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Originally published November 8, 2012 at 4:30 PM | Page modified November 9, 2012 at 10:27 AM

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Election-weary politicians can work together to combat homelessness

Lawmakers can rebuild credibility with election-weary voters by taking care of the basics, such as investments of state money to end homelessness.

Times editorial columnist

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Lawmakers in both parties licking their wounds after Tuesday’s election ought to consider reviving a quaint, old political strategy.

Instead of alienating voters with negative ads, robocalls and a blizzard of mailers, how about nurturing loyalty with constructive legislative work?

Democrats and Republicans working together to solve economic and social problems with smart use of taxpayer money would have a powerful story to tell voters during the election season.

Call it enlightened self-interest, but it will make a real difference in people’s lives.

In a time of squeaky-tight budgets, legislators have every right to expect added value from the money they will expend in the 2013 legislative session.

One of the best investments lawmakers can make is money to help homeless families get quickly resettled into permanent housing. The money is spent throughout the state, and it makes other tax dollars work more efficiently and effectively.

Housing advocates will be back in Olympia asking for a $6 million investment in the Washington Families Fund. The money is managed by Building Changes, a Seattle nonprofit that guides the funds to service providers and leverages other contributions.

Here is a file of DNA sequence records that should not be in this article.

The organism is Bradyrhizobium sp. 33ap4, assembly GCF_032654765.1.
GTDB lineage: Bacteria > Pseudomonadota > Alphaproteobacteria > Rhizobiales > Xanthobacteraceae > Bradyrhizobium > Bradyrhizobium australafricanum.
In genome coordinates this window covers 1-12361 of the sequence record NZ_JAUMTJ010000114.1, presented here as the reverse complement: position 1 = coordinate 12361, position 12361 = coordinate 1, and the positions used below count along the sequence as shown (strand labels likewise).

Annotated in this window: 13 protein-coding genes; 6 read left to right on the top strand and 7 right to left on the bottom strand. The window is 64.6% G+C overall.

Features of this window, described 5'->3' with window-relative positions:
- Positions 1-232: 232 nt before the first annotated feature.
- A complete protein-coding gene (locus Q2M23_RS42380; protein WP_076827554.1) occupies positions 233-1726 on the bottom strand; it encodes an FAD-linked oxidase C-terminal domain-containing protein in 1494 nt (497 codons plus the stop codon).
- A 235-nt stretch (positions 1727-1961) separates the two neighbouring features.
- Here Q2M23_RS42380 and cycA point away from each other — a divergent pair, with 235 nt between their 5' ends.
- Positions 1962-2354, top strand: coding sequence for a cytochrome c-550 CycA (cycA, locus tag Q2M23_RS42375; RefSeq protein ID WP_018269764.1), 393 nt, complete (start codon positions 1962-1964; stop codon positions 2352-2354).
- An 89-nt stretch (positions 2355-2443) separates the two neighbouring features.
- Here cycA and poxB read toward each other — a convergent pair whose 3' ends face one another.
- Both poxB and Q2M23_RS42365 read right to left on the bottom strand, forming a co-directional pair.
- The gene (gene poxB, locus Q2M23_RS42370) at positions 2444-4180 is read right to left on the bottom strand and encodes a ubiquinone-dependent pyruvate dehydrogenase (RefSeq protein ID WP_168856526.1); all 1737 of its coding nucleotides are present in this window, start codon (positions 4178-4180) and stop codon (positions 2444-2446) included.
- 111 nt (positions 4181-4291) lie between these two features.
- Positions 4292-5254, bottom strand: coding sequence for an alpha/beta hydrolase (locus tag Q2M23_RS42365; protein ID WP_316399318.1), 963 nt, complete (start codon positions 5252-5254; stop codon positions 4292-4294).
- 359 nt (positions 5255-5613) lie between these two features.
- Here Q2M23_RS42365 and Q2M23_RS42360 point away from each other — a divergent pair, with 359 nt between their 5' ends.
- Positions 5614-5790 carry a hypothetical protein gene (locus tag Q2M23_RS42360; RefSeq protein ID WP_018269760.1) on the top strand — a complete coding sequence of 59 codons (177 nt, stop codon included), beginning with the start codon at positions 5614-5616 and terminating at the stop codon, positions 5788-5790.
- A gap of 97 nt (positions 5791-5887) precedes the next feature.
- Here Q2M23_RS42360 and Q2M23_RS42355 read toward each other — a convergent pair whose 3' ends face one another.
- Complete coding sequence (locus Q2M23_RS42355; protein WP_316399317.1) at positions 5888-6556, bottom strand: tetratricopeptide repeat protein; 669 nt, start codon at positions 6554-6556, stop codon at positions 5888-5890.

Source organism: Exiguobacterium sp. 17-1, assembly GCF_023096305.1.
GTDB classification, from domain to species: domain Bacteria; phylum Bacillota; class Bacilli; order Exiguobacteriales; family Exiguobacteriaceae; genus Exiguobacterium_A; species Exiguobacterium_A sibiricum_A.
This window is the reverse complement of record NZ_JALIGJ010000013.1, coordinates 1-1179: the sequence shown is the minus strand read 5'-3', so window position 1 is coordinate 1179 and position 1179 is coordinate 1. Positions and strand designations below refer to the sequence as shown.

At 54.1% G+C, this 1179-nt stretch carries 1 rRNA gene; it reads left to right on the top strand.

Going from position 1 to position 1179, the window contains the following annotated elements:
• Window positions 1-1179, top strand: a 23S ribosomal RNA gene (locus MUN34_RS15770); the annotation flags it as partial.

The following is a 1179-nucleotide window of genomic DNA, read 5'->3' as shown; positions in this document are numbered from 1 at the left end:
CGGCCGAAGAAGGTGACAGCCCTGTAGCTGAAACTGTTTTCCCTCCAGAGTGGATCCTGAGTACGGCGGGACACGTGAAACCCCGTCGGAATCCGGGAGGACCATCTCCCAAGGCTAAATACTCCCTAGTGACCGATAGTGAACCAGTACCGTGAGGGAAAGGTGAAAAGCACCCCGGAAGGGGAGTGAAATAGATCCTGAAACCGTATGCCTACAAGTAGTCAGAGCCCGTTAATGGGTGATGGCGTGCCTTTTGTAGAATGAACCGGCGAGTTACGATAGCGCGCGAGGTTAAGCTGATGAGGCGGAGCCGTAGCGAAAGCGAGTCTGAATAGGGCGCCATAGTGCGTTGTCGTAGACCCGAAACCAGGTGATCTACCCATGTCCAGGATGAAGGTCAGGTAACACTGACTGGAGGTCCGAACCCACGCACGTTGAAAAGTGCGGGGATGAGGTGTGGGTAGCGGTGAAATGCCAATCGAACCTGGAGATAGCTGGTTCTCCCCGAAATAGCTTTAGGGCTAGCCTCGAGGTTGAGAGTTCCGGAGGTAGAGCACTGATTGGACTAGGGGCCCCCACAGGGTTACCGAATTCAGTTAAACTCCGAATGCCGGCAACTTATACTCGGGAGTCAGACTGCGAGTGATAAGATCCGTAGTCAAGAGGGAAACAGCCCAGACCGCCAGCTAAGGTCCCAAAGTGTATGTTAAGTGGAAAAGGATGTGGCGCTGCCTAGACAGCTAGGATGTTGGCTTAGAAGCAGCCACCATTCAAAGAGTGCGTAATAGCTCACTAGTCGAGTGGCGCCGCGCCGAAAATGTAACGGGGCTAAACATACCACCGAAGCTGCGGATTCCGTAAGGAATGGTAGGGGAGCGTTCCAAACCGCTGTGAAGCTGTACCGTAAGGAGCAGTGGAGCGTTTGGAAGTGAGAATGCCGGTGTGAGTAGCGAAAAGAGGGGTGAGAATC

Since 2004 the state has put $15 million into the housing programs of the Washington Families Fund. Alice Shobe, executive director of Building Changes, reports that private funding partners have invested another $26.4 million.

Looking ahead to the next legislative session, a daylong strategy meeting at the Bill & Melinda Gates Foundation last week attracted lawmakers, public officials, philanthropists and service providers from King, Pierce and Snohomish counties.

Jeff Raikes, foundation chief executive officer, made the point that everything he learned about helping end homelessness he learned at Microsoft. The former corporate executive emphasized the need to know the customer, appreciate the value of data and vision to solve problems, and have the courage to learn from mistakes.

The fight to end homelessness is undergoing that kind of continuous review. Access to services has been simplified to one phone call. The pursuit of rapid re-entry to housing or keeping families in place has been emphasized, and there is recognition each family is unique and services must be tailored to those who need help.

The payoffs are savings in child-welfare programs, legal services and improvements in school attendance and performance.

Principal Scott Rich of McCarver Elementary School in the Tacoma school district described dramatic reductions in student turnover and envious gains in student achievement.

Connecting schools and efforts to coordinate entry in housing stops the cycling of kids in and out of classrooms. Stability works its own kind of magic from school to access to benefits that struggling families are eligible for but not receiving. Extra effort to match families to particular resources does them more good and saves money.

Established pathways from emergency shelter to transitional housing to permanent housing are being re-examined. Some efforts have been judged to be too intense. Sometimes help in place — rental assistance to keep an apartment or cover the extra food bill at grandma’s — can make all the difference with keeping kids in school and re-entry into the job market.

Homeless families are a nonpartisan issue. As Shobe points out, there is a universal understanding that kids living on the street is not acceptable.

Helping end homelessness, and expecting service providers to be continuously improving their stewardship of state funds, cut across party lines.

Democrats and Republicans have a shared mission to work on and brag about later to voters.

Lance Dickie's column appears regularly on editorial pages of The Times. His email address is

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